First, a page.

Rescue of an Orphan
Orphaned Calf Norah and Soila were out on the western side of the Park on October 1, searching for elephants and carrying out censuses of the families and individual bulls. In the area that we call Pelican Lake they found a female elephant calf completely on own. They estimated that she was about one and a half years old, definitely too young to survive on her own. A calf of this age still needs milk and needs her mother and other family members to protect her.
They informed the Kenya Wildlife Service and I also phoned the Senior Warden. He gave me the go-ahead to call the David Sheldrick Wildlife Trust. I got through to them and they immediately went into action, arranging an airplane and their keepers and flying down to Amboseli.
Soila picked them up at the airstrip and they went out to
The rescue couldn't have gone more smoothly. The Sheldrick
Trust team is very competent and very caring. It took just four men to capture
her, move her to a truck and then with the help of a few more get her on to the
Because we do not know which family the calf came from or who her
mother was, the ATE team suggested the name "Kitirua", which is a hill in the general area where she was found. We think her mother must be dead because the
calf would never have been left alone if she was living.
Angela Sheldrick reported to us that Kitirua is doing well.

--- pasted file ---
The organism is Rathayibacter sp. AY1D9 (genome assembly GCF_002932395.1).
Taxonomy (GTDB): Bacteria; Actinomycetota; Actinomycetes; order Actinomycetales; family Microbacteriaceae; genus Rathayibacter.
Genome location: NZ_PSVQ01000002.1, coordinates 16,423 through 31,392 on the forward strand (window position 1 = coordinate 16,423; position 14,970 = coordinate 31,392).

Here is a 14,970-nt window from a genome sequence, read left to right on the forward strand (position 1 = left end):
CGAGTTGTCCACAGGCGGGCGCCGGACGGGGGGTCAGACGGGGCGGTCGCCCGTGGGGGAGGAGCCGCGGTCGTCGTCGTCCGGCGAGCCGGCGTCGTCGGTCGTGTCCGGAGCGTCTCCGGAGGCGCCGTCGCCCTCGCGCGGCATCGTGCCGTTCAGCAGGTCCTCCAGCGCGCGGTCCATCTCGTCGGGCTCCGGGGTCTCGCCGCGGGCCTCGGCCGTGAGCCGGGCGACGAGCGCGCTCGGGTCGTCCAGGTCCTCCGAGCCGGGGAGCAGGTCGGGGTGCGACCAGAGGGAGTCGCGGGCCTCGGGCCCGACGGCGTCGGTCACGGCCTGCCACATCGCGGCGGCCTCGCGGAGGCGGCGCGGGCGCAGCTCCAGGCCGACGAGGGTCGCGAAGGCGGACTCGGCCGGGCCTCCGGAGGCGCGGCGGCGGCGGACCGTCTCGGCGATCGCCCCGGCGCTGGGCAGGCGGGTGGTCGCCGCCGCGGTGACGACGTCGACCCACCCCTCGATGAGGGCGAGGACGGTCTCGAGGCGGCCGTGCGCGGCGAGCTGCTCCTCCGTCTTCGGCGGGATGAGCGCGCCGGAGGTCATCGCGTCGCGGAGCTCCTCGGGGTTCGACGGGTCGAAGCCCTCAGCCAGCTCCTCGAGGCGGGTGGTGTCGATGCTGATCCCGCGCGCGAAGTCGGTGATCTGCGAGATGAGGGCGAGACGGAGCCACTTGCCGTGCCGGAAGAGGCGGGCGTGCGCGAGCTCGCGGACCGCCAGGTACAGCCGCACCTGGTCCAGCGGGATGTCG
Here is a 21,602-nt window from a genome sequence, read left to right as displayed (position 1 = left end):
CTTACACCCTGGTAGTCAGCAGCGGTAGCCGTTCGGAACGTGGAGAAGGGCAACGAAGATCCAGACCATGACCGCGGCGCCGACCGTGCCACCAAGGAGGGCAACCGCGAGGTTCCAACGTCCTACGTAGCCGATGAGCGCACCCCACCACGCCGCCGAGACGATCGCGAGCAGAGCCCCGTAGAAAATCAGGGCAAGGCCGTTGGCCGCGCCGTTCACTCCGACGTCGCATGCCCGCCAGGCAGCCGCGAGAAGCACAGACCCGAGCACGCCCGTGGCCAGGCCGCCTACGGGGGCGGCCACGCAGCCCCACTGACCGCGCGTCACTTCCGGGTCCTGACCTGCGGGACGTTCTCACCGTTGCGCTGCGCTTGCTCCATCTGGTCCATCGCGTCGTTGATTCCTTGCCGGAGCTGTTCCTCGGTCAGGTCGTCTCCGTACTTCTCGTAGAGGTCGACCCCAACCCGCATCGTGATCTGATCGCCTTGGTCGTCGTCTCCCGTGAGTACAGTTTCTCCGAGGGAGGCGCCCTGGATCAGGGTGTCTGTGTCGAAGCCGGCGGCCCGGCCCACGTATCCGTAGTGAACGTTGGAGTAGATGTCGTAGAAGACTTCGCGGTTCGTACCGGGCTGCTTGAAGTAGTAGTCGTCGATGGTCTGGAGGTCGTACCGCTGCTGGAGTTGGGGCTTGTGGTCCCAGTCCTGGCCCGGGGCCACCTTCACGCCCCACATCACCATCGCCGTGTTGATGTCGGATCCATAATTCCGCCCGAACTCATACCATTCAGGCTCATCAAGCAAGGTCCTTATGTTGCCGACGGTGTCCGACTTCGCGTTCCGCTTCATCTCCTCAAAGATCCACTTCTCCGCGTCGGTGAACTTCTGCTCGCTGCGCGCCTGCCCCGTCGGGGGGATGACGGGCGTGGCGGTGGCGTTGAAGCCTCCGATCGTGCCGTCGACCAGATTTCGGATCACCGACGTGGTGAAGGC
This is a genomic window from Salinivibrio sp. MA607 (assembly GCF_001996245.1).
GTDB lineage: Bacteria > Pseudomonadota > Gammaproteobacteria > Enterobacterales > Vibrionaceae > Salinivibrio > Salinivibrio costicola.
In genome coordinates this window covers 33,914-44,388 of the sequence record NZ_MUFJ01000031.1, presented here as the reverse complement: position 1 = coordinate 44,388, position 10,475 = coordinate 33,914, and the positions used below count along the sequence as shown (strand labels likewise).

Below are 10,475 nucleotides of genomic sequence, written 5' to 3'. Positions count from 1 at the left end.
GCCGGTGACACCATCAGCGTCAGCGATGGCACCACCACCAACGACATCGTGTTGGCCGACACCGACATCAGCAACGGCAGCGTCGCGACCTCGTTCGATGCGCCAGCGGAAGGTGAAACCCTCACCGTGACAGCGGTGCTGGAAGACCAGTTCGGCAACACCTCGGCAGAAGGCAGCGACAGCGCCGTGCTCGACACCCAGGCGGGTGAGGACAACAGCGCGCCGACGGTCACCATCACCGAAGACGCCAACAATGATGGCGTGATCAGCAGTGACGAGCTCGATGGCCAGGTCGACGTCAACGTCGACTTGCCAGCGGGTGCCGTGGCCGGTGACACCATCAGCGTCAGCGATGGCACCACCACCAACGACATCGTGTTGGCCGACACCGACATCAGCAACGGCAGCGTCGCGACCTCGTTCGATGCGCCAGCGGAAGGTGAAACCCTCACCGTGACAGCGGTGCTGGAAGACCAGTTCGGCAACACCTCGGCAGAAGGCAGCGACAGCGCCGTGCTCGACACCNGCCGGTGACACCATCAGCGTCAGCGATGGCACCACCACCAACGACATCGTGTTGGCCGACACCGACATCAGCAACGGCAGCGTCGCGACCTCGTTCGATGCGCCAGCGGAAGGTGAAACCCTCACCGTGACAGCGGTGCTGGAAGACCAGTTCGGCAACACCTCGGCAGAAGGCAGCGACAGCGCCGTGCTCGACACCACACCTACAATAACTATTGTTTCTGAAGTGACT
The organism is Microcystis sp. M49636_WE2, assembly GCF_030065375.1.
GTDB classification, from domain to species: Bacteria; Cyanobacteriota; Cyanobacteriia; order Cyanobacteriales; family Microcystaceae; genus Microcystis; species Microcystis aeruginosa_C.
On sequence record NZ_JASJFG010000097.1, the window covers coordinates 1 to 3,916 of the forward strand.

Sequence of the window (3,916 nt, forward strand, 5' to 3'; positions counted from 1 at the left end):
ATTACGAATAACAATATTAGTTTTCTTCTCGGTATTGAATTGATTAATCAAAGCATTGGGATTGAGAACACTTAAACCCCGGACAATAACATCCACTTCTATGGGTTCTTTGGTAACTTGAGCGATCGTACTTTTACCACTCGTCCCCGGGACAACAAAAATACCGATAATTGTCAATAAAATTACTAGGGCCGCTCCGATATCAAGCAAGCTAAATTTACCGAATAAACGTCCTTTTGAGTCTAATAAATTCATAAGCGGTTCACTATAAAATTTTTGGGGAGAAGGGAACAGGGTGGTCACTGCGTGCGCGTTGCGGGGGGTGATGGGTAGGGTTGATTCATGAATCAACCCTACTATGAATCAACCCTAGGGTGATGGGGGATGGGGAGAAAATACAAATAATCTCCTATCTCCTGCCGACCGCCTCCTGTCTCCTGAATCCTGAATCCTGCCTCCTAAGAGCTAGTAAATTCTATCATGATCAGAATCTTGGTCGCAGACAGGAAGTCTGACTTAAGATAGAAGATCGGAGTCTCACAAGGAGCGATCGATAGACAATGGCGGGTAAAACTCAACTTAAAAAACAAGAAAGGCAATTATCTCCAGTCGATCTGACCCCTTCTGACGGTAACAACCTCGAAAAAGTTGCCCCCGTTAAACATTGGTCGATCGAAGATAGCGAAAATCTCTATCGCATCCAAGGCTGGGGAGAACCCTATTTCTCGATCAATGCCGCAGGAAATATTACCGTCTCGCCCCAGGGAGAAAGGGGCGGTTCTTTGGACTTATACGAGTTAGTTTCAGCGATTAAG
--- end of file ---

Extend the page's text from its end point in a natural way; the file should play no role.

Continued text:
She was very feisty at first, but has finally calmed down and particularly
enjoys the company of the other orphans. To read more about the orphanage go
Sheldrick Trust website.
Kitirua would have been killed by hyenas or lions that night if we hadn't found her. It is so important for us to be out in the field every day. Please help us pay for our researchers and their vehicle running costs.
Tree Species Discovered in Amboseli National Park
While undertaking a vegetation survey of Amboseli, ATE's
John Kioko, and researchers from the Kenya Wildlife Service found considerable
stands of African sandalwood (Osyris
lanceolata), a plant not previously documented to exist in the Park. The
plant has several uses that include extraction of essential oil from the bark
for the overseas manufacture of perfumes and incense. Locally the plant's bark
is used to treat diarrhea and snake bite; it is also used as a soup ingredient
and a substitute for tea.
The commercial demand for sandalwood threatens to force
the species to extinction in the wild. This overexploitation led the Kenyan government to
declare the plant protected. There is a lucrative market for sandalwood
in Europe and Asia by the cosmetic and pharmaceutical industry. This demand has
fueled local poaching of the plant. At a price of over $10 a kilogram the
incentive to harvest sandalwood illegally is strong. In the last couple of years tons of sandalwood, which is killed when harvested, have been confiscated
from poachers. Much more must be getting through to the international
The disappearance of the plant in most
non-protected parts of Kenya makes it's presence in Amboseli National Park important to conservationists and scientists. Future research on this plant will
focus on the factors influencing its distribution in the Park, particularly the
influence of elephants and other browsers on the species.